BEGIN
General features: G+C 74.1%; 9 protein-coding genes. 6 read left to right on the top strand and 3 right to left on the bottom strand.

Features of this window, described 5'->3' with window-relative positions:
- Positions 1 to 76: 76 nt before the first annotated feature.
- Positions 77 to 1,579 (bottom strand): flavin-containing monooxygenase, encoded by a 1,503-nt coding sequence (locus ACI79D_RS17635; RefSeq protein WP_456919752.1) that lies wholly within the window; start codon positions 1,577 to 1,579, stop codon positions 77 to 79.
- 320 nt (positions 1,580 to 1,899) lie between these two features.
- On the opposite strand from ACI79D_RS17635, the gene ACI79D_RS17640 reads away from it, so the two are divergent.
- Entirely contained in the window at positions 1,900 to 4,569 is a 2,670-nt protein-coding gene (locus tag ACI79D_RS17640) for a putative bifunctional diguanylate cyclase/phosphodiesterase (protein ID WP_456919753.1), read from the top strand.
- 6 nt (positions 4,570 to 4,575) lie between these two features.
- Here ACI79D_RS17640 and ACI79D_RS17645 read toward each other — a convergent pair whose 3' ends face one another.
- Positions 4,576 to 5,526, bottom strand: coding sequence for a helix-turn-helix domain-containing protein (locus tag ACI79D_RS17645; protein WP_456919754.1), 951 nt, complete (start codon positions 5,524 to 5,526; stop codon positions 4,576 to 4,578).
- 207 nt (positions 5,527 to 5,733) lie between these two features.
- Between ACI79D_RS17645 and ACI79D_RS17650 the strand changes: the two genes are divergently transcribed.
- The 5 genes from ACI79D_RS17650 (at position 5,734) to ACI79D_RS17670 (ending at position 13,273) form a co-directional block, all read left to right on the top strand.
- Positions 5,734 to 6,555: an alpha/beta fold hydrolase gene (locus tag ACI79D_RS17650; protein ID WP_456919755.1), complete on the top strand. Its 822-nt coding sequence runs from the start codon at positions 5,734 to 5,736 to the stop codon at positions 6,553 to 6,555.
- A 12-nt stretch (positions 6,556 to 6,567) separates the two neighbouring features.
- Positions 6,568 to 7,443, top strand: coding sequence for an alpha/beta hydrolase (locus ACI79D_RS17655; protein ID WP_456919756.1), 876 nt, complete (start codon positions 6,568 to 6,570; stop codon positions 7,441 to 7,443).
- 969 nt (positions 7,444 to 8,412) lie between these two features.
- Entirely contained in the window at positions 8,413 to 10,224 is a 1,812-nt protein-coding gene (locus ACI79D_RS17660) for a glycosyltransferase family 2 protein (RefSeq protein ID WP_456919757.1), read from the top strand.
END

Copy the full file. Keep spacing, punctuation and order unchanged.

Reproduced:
General features: G+C 74.1%; 9 protein-coding genes. 6 read left to right on the top strand and 3 right to left on the bottom strand.

Features of this window, described 5'->3' with window-relative positions:
- Positions 1 to 76: 76 nt before the first annotated feature.
- Positions 77 to 1,579 (bottom strand): flavin-containing monooxygenase, encoded by a 1,503-nt coding sequence (locus ACI79D_RS17635; RefSeq protein WP_456919752.1) that lies wholly within the window; start codon positions 1,577 to 1,579, stop codon positions 77 to 79.
- 320 nt (positions 1,580 to 1,899) lie between these two features.
- On the opposite strand from ACI79D_RS17635, the gene ACI79D_RS17640 reads away from it, so the two are divergent.
- Entirely contained in the window at positions 1,900 to 4,569 is a 2,670-nt protein-coding gene (locus tag ACI79D_RS17640) for a putative bifunctional diguanylate cyclase/phosphodiesterase (protein ID WP_456919753.1), read from the top strand.
- 6 nt (positions 4,570 to 4,575) lie between these two features.
- Here ACI79D_RS17640 and ACI79D_RS17645 read toward each other — a convergent pair whose 3' ends face one another.
- Positions 4,576 to 5,526, bottom strand: coding sequence for a helix-turn-helix domain-containing protein (locus tag ACI79D_RS17645; protein WP_456919754.1), 951 nt, complete (start codon positions 5,524 to 5,526; stop codon positions 4,576 to 4,578).
- 207 nt (positions 5,527 to 5,733) lie between these two features.
- Between ACI79D_RS17645 and ACI79D_RS17650 the strand changes: the two genes are divergently transcribed.
- The 5 genes from ACI79D_RS17650 (at position 5,734) to ACI79D_RS17670 (ending at position 13,273) form a co-directional block, all read left to right on the top strand.
- Positions 5,734 to 6,555: an alpha/beta fold hydrolase gene (locus tag ACI79D_RS17650; protein ID WP_456919755.1), complete on the top strand. Its 822-nt coding sequence runs from the start codon at positions 5,734 to 5,736 to the stop codon at positions 6,553 to 6,555.
- A 12-nt stretch (positions 6,556 to 6,567) separates the two neighbouring features.
- Positions 6,568 to 7,443, top strand: coding sequence for an alpha/beta hydrolase (locus ACI79D_RS17655; protein ID WP_456919756.1), 876 nt, complete (start codon positions 6,568 to 6,570; stop codon positions 7,441 to 7,443).
- 969 nt (positions 7,444 to 8,412) lie between these two features.
- Entirely contained in the window at positions 8,413 to 10,224 is a 1,812-nt protein-coding gene (locus ACI79D_RS17660) for a glycosyltransferase family 2 protein (RefSeq protein ID WP_456919757.1), read from the top strand.